We do not see results of our demands. We are in this space, but the States do not hear us. We are worried. As a generation, it is important to see, to know the words that our grandparents and grandmothers placed here and what they have built. We have to continue this struggle and follow this collective organizational process. We are very interested in influencing these spaces. We, young people, are capable. Sometimes they distrust us because we are young. But we are the future; who else is going to give these messages to new generations? What elders are doing with us, we then will pass the messages of identity, culture, language, collective rights, our communities, the life of the jungle, the connection with the Earth, forward.

In Ecuador we are fighting for free access to higher education so that more Indigenous youth and women can influence these spaces. In the public sector it is very difficult to access scholarships. There are many other organizations that are promoting young Indigenous people to access scholarships. Do not be discouraged, continue learning, do not forget the principles of our communities and institutions. Do not forget that we come from a resistance of our peoples. We have to empower the spaces that we can occupy. Do not forget who you are. We come from a community, we come from the ailu, (family). We come from a broad family full of knowledge.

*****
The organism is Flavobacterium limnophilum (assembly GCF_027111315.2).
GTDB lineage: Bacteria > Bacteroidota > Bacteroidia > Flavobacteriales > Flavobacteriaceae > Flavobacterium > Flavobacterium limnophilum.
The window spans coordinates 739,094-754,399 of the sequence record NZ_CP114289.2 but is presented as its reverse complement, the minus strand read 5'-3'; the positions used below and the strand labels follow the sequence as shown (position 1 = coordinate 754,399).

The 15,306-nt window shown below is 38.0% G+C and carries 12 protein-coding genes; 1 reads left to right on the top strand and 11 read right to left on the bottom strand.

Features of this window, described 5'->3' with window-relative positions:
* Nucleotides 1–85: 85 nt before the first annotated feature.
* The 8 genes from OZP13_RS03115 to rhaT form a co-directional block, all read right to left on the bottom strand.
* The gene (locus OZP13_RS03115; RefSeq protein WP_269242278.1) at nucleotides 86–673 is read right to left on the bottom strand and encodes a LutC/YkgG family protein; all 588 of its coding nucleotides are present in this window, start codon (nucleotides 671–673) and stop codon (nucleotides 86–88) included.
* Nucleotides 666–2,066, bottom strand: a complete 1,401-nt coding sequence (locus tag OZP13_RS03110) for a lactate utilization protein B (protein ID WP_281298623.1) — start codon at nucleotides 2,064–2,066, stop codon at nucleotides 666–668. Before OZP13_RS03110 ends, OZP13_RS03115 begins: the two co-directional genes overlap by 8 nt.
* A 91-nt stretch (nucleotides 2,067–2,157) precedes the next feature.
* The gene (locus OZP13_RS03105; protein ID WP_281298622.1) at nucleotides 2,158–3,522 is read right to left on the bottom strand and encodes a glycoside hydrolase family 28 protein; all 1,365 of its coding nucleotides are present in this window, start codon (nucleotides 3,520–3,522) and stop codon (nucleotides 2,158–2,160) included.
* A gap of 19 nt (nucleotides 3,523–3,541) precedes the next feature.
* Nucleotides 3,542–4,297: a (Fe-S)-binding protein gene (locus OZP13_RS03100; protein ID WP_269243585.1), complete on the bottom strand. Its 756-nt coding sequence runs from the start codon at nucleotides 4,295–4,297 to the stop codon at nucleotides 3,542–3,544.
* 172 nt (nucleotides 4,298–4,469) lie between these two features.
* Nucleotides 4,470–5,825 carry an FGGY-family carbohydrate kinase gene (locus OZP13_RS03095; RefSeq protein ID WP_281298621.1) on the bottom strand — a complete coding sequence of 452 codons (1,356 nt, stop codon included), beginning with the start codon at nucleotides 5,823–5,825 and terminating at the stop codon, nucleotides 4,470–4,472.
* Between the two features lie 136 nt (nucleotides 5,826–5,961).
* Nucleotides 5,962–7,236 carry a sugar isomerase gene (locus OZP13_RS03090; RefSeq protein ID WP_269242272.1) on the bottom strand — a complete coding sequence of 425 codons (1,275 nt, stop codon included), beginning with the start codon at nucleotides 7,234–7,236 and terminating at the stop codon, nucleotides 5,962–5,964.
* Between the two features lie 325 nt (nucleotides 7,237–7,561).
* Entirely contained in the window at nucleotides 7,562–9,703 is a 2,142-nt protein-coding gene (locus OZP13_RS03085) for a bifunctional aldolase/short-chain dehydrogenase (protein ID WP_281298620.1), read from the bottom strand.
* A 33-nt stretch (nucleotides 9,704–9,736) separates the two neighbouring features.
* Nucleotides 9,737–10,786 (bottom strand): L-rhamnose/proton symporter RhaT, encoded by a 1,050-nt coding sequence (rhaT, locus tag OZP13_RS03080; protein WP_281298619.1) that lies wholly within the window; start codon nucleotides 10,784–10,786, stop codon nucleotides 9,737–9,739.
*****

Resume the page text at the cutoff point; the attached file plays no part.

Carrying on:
Lithia Philips - Omaha Tribe of Nebraska from the United States

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I only planned to be in Standing Rock for two weeks, but when I got there and it was time to leave, I told my dad I couldn’t leave and so we stayed until camp was evicted. I got shot at, I got tear gassed in the middle of a prayer song, I got maced. Being at Standing Rock and learning about extractive industries and the pipelines going through sacred burial land and what we are doing here as Indigenous Peoples being caretakers of the land . . . the clean water and clean air, these things do not belong to us, these are meant to be here for future generations. I am here at the United Nations to speak on behalf of the youth, to speak for the seventh generation. This is not only about our children now, but for generations ahead. I want to make sure that the Indigenous youth have a voice in this conversation, that we are taking action to try to change the consciousness of the people and the governments that are representing us.